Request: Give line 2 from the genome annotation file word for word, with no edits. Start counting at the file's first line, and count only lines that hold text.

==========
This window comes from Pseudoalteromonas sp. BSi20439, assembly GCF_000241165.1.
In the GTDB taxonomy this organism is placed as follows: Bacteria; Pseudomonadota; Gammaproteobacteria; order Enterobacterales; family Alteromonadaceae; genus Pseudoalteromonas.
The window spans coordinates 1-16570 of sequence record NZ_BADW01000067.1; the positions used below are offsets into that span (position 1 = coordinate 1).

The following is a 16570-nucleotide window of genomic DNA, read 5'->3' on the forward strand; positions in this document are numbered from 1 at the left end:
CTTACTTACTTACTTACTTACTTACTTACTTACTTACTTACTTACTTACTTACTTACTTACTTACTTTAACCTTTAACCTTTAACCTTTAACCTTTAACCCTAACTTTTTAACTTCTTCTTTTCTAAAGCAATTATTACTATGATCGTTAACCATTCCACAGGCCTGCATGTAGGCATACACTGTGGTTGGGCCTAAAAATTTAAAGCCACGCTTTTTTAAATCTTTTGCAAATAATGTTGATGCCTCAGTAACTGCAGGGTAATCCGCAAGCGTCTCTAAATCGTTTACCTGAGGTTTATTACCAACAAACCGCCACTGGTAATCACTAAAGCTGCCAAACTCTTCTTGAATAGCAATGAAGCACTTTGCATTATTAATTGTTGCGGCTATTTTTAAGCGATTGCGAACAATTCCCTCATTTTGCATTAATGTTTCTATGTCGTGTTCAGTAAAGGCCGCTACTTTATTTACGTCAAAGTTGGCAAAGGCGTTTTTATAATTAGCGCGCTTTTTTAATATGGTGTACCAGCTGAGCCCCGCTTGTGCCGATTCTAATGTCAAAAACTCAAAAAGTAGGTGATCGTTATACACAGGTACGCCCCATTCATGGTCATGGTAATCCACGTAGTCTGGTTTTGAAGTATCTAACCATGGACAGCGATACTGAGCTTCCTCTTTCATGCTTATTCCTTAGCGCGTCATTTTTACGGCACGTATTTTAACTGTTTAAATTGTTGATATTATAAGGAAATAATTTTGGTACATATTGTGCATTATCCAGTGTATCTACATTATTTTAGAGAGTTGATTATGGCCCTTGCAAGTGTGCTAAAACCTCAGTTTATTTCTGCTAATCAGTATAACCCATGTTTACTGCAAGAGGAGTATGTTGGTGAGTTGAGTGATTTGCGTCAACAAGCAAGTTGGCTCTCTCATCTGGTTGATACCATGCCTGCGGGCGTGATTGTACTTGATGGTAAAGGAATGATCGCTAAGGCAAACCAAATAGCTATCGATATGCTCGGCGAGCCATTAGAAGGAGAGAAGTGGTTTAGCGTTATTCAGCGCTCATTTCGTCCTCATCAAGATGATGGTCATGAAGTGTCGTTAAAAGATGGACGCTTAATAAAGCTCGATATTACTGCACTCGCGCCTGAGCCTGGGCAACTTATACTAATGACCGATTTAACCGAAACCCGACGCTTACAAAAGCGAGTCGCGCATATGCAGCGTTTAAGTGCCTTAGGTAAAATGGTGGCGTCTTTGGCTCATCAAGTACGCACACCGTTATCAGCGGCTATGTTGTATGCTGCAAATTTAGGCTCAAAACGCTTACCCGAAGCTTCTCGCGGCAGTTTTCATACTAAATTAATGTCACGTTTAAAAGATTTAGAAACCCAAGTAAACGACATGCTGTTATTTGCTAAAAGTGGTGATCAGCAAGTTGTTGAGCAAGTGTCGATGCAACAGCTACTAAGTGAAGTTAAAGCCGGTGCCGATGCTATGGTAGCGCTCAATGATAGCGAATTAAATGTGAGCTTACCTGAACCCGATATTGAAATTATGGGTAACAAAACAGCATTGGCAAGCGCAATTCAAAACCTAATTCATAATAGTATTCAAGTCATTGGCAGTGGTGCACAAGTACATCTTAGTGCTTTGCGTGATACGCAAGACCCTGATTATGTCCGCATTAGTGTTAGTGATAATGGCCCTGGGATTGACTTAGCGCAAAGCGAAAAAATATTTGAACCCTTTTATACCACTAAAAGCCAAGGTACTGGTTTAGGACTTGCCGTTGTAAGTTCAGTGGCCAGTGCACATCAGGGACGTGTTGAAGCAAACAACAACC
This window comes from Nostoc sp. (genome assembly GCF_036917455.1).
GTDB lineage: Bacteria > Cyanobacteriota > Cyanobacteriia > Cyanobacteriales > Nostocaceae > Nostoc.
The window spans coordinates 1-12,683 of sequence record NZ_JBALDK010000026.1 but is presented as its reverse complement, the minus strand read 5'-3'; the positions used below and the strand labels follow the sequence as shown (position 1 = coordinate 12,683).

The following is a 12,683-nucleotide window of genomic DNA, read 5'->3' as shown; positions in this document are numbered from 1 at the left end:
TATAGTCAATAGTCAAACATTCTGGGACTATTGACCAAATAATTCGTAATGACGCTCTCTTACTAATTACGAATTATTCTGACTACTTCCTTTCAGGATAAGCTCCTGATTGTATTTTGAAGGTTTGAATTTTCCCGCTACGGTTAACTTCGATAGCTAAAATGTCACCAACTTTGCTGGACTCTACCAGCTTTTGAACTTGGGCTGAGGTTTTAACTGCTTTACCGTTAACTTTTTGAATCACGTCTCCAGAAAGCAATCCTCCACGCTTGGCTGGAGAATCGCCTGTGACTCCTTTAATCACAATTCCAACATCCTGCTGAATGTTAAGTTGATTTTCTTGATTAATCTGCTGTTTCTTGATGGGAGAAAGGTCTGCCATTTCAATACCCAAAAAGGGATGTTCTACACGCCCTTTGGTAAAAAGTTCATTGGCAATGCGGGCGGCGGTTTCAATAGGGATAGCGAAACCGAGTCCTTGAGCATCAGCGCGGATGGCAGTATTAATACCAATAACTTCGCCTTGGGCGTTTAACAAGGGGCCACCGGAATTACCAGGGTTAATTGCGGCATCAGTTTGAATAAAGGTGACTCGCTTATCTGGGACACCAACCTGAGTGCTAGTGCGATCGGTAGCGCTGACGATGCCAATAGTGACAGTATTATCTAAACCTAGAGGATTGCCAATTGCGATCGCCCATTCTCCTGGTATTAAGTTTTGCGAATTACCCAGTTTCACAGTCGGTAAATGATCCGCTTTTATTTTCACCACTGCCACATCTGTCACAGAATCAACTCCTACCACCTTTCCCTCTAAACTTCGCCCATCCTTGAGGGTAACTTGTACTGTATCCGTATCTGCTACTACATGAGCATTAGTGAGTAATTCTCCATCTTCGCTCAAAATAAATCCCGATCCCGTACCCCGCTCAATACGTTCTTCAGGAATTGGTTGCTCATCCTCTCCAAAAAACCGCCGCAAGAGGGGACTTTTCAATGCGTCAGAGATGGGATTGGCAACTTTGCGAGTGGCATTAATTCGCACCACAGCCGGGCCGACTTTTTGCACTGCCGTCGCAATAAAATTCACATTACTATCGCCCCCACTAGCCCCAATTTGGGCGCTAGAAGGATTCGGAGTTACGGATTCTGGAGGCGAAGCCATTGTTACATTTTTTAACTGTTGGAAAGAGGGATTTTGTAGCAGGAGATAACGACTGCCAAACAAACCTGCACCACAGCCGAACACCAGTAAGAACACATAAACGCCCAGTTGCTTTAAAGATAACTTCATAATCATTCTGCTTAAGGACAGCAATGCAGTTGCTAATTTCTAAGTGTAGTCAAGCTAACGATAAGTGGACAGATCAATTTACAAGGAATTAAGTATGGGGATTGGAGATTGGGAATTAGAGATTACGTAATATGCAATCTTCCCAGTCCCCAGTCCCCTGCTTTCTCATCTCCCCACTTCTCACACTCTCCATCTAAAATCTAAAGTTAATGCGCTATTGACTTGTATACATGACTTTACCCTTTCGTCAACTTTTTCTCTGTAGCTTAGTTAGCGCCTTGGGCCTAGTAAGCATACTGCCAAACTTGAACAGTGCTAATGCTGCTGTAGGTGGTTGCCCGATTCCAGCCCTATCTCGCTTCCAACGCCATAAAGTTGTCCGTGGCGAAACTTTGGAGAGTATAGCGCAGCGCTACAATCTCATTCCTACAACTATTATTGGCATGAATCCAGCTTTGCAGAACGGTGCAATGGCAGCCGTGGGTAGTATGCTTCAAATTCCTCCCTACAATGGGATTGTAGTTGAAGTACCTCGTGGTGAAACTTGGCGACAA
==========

In the GTDB taxonomy this organism is placed as follows: Bacteria; Pseudomonadota; Gammaproteobacteria; order Enterobacterales; family Alteromonadaceae; genus Pseudoalteromonas.